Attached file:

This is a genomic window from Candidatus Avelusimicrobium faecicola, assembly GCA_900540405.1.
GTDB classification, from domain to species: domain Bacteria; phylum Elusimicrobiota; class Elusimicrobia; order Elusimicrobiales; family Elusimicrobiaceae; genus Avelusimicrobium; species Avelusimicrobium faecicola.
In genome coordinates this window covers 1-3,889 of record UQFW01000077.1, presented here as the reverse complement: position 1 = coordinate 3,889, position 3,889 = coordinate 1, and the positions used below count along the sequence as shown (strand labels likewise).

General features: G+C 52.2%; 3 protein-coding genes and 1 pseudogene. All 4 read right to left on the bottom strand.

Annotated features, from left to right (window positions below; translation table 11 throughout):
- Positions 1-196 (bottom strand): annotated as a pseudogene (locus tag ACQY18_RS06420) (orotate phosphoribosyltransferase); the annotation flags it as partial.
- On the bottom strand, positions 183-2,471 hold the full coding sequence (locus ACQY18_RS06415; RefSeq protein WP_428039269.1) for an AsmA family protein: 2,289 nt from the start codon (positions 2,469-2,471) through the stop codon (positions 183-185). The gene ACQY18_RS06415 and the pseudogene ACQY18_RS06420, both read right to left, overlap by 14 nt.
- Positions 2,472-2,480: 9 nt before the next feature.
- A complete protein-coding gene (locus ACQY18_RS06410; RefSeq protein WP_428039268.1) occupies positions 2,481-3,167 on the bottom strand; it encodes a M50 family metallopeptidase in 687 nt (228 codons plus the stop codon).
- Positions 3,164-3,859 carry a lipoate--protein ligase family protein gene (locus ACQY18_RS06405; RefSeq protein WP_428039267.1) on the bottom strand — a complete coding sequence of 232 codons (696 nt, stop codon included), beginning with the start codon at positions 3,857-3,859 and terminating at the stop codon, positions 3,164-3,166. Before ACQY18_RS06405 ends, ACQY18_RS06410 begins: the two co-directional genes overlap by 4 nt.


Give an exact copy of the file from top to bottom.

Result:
This is a genomic window from Candidatus Avelusimicrobium faecicola, assembly GCA_900540405.1.
GTDB classification, from domain to species: domain Bacteria; phylum Elusimicrobiota; class Elusimicrobia; order Elusimicrobiales; family Elusimicrobiaceae; genus Avelusimicrobium; species Avelusimicrobium faecicola.
In genome coordinates this window covers 1-3,889 of record UQFW01000077.1, presented here as the reverse complement: position 1 = coordinate 3,889, position 3,889 = coordinate 1, and the positions used below count along the sequence as shown (strand labels likewise).

General features: G+C 52.2%; 3 protein-coding genes and 1 pseudogene. All 4 read right to left on the bottom strand.

Annotated features, from left to right (window positions below; translation table 11 throughout):
- Positions 1-196 (bottom strand): annotated as a pseudogene (locus tag ACQY18_RS06420) (orotate phosphoribosyltransferase); the annotation flags it as partial.
- On the bottom strand, positions 183-2,471 hold the full coding sequence (locus ACQY18_RS06415; RefSeq protein WP_428039269.1) for an AsmA family protein: 2,289 nt from the start codon (positions 2,469-2,471) through the stop codon (positions 183-185). The gene ACQY18_RS06415 and the pseudogene ACQY18_RS06420, both read right to left, overlap by 14 nt.
- Positions 2,472-2,480: 9 nt before the next feature.
- A complete protein-coding gene (locus ACQY18_RS06410; RefSeq protein WP_428039268.1) occupies positions 2,481-3,167 on the bottom strand; it encodes a M50 family metallopeptidase in 687 nt (228 codons plus the stop codon).
- Positions 3,164-3,859 carry a lipoate--protein ligase family protein gene (locus ACQY18_RS06405; RefSeq protein WP_428039267.1) on the bottom strand — a complete coding sequence of 232 codons (696 nt, stop codon included), beginning with the start codon at positions 3,857-3,859 and terminating at the stop codon, positions 3,164-3,166. Before ACQY18_RS06405 ends, ACQY18_RS06410 begins: the two co-directional genes overlap by 4 nt.